“To leave a lasting impression without generating too many nightmares” 

Dr. Tom Green, President of the IPM Institute of North America, on working with live insects and partnering with the National Education Association to bring IPM to more schools

After leading a Stop School Pests training workshop at the Kentucky and Ohio Education Association conference for Education Support Personnel members, Tom Green answered our questions on how to lead a successful IPM training, working with cockroaches and scorpions and shares his tips on how to prepare for an audience that comes with all levels of IPM experience.

Q: Tom, what training or background did most of the participants you met at the Kentucky and Ohio Education Association’s training have? How do you factor participants’ experiences into the training?

Tom Green: Most participants were cleaning professionals working in schools, and we moved rather quickly through the custodian module in the Stop School Pests training. We only had an hour for this classroom-style event, and wanted to reserve time to show some live insects that Dr. Dawn Gouge generously sent from Arizona.

Q: What type of questions did participants have during the training?

One participant asked about bed bugs – a common question on the minds of many school staff. There  were also questions about different kinds of cockroaches, and how to solve problems with American and German cockroaches, the cockroaches most commonly found in facilities in the US.

Q: Are those typical questions, or how did they differ from what you expected?

Those were typical questions. We had the benefit of being able to see live insects, including American, German, Madagascar and death’s head cockroaches, and so that spurred another more detailed round of questions about behavior, feeding preferences, habitat and health risks. There were several participants who took advantage of the opportunity to hold the Madagascar and death’s head cockroaches, and some rather large, 4”-long millipedes that are native to Arizona.

Q: Were participants familiar with IPM before the training? How do you adjust the training to benefit participants with more or less IPM experience?

Most were aware of IPM, but few were very familiar. It’s difficult to adjust the training, because there is almost always a variety of levels of experience. In this case we had a couple of fairly experienced custodians who were able to contribute stories about their experiences successfully resolving pest problems by addressing the causes, not simply treating symptoms. IPM is all about curing pest-friendly conditions like access to food and water, and untended maintenance issues that let pests into places we don’t want them!

Q: What is your favorite part about doing Stop School Pests trainings?

Having live insects present is my absolute favorite. It makes the experience exciting. There is no substitute for seeing a live bed bug in terms of being able to recognize one in the future.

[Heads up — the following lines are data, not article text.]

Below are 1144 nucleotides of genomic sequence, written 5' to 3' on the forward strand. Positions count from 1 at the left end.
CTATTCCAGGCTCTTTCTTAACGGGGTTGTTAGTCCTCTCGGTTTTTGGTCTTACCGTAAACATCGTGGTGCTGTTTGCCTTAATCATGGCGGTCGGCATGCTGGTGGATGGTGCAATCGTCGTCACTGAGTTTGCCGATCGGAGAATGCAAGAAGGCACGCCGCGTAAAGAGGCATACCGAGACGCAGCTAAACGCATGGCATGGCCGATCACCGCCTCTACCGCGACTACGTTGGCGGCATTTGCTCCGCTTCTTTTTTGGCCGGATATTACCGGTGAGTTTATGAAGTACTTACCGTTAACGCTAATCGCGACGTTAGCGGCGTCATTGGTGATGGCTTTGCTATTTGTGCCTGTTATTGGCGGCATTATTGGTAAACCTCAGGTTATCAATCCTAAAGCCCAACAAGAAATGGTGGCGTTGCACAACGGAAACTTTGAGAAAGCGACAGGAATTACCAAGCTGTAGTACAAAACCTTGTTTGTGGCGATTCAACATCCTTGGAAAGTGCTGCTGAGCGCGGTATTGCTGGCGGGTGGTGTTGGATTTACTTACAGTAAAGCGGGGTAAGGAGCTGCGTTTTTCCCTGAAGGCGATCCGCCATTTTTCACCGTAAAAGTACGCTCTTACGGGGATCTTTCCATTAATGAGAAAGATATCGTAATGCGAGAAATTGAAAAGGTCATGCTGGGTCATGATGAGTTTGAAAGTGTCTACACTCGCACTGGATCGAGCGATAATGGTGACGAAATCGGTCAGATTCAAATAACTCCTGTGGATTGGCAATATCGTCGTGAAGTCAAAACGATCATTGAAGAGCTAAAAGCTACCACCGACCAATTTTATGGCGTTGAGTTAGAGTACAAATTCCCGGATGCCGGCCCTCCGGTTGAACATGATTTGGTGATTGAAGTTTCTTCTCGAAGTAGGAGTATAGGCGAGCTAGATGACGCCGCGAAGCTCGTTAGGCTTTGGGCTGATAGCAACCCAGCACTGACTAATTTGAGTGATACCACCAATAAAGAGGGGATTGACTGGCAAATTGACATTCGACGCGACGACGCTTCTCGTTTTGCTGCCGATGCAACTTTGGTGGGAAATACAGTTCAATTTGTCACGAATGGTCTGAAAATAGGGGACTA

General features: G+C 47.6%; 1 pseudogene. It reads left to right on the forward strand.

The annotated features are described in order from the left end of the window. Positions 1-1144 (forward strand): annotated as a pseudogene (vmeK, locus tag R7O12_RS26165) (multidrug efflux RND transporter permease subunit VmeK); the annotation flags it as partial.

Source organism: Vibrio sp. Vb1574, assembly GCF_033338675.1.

Q: How do you prepare for the trainings?

Other than making sure I was prepared for the number and role of participants, prep mostly involving calling Dawn to arrange for the shipment of critters! The training slides are very well done and easy to present, and I’ve presented the custodian module before so that wasn’t new to me.

Q: When did you decide to start bringing live insects to trainings? Which one is generally the most popular among participants?

I’ve always tried to have live insects on hand one way or the other. Often the trainings I’ve conducted have included a “crawl-through” experience, where we’ve been able to take people through a school campus. In those formats, we almost always come across some live critters to learn from – spiders, ants, birds, drain flies, fruit flies are typical. Depending on what region you are in, American, German, Turkestan and oriental cockroaches, mice, rats, termites, mosquitoes, ticks and feral cats are not uncommon, especially in districts that are new to IPM and have opportunities to improve pest management. IPM can reduce pest complaints by up to 90% or more.

Q: How has working with the NEA to do these trainings benefited your work?

NEA has been a terrific partner! The initial opportunity Tim Barchak, Senior Program/Policy Specialist with the NEA Quality ESP Department, offered was to present to a national meeting of NEA state education coordinators in Washington DC. That group was very enthusiastic and since we’ve had several invites to their states to train members. It’s always so rewarding to share IPM with professionals working in schools – they are so committed to children’s health, and IPM is a great solution to reduce exposure to pests and pesticides, and the asthma risks that come from exposure to cockroaches, mice and dust mites.

Q: You have been providing entomological services and integrated pest management trainings for a long time, do you have any advice for younger integrated pest management trainers?

The more hands on and interactive you can make the experience the better! If time and options are limited, you can still make sure participants have an opportunity to share their experiences and questions, there is no substitute for the real world these dedicated folks work in!

Q: Do you have any memorable stories that you can share from the training?

I love it when someone initially reluctant to get up close and personal with a live creature ends up with one crawling around in their hands!  Madagascar and death’s head cockroaches, and the millipedes are perfect – big and slow. We left the black widow spider, scorpion, bed bugs, mosquito adults and larvae, and American and German cockroaches in their petri dishes and vials, but were able to look at them under magnification and hopefully leave a lasting impression without generating too many nightmares!

More questions? Email afreund@ipminstitute.org


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